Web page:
Internships

To work as a nutritionist, it is not legally necessary to complete an internship. Some school programs may list that as a requirement to earn the degree, however, while some titles (such as the Certified Nutrition Specialist and Certified Clinical Nutritionist) have significant clinical hour requirements.

You may also choose to complete an internship to make applying for jobs easier. Many potential employers may be more likely to hire you if you have the experience that comes with spending time in a nutritionist setting and has given you a chance to hone your skills in the field.

Possibilities include the USDA Food and Nutrition Service Student Internship Program and the Institute of Holistic Nutrition’s Overseas Apprenticeship Program. These are, of course, just a few examples; you can do your own research or talk to a program director, who will be able to help you find other options.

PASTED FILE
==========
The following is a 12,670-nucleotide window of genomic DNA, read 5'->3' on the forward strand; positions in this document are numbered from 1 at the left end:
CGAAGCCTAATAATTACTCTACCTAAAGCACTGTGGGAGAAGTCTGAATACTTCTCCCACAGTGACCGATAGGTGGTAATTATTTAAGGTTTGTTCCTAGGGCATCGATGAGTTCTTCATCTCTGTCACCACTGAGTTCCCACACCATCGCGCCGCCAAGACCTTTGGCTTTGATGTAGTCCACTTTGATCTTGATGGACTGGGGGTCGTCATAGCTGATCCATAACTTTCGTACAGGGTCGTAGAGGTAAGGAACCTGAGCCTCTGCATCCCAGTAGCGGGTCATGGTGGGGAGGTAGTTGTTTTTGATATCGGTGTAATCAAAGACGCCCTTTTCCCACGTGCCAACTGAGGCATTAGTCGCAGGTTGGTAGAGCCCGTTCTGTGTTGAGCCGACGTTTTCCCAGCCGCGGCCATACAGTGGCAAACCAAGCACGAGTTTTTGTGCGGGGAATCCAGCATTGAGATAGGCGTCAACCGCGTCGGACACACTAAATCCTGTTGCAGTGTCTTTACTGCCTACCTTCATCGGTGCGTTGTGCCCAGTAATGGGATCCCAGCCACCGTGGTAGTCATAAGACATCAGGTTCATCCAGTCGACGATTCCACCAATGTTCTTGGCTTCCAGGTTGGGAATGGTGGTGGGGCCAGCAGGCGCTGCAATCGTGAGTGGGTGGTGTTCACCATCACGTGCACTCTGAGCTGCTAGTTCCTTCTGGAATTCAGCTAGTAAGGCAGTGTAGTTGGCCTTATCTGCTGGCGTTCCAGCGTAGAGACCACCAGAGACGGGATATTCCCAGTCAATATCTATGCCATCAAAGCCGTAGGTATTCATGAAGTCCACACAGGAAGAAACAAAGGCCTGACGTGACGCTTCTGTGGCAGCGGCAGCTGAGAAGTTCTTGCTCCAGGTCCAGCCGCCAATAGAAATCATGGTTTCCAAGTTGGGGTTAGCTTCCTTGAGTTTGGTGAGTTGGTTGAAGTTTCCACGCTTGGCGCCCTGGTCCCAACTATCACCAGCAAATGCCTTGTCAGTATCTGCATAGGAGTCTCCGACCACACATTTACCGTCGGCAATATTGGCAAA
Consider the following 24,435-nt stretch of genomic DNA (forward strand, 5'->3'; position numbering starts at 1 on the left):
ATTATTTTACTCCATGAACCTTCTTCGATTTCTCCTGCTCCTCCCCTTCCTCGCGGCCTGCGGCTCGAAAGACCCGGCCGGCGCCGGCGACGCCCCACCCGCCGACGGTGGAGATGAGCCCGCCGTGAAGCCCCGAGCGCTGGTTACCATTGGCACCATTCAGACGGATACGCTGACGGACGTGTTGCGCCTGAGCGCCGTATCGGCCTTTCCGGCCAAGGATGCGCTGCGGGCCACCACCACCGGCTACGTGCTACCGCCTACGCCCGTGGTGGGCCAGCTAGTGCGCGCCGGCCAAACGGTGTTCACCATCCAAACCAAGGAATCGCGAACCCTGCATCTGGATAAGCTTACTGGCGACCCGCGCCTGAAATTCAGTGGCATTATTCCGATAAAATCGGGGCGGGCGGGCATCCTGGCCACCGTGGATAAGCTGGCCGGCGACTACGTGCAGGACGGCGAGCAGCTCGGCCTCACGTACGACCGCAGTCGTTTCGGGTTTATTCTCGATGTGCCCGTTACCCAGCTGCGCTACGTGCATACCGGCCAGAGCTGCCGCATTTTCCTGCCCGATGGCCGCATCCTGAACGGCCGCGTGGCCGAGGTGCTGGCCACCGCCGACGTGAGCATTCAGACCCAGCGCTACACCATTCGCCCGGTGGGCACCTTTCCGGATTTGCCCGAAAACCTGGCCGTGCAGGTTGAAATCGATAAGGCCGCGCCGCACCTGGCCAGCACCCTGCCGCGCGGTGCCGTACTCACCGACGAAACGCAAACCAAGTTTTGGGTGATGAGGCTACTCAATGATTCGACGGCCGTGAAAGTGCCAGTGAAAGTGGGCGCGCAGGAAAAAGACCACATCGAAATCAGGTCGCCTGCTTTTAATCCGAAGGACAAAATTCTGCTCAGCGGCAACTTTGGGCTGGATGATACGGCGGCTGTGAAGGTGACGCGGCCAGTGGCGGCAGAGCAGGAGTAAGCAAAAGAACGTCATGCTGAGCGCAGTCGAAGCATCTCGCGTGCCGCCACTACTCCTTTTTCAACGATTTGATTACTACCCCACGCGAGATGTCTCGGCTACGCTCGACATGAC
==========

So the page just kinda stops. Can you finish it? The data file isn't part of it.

Licensure

Licensure is a major part of working as a certified nutritionist as well as a dietitian. Requirements vary by state, so contact the agency that regulates licensure in your state. They will be able to point you toward the right licensure examinations and paperwork to ensure you’re properly approved to work in your state under the title you wish to use.

Getting a Job as a Nutritionist

Considering the fast rate of growth in the nutrition field right now, it most likely won’t be that difficult for you to get a job working as a nutritionist as long as you have the right education. In order to make getting a job easier and more likely, it’s still best practice to follow these recommendations:

  • Choose a school focus that provides you with a unique and marketable skill set.
  • Consider pursuing additional training in the field through an internship or apprenticeship.
  • Be willing in the beginning to work long hours, as well as nights and weekends, and perhaps even move to a more conducive location, in order to make seeing you easier for clients.
  • Follow trends in the nutrition industry to stay well informed

If you check off the above list and follow the other recommendations listed in this article, chances are good you will see great success as a nutritionist. Best of luck to you in your new career!

Written by Robert Sanchez
Robert Sanchez is HealthGrad.com's Chief Editorialist. Robert Sanchez has over 10 years experience in the Healthcare field and more recently has become an avid writer advising on career and job topics in this exciting field.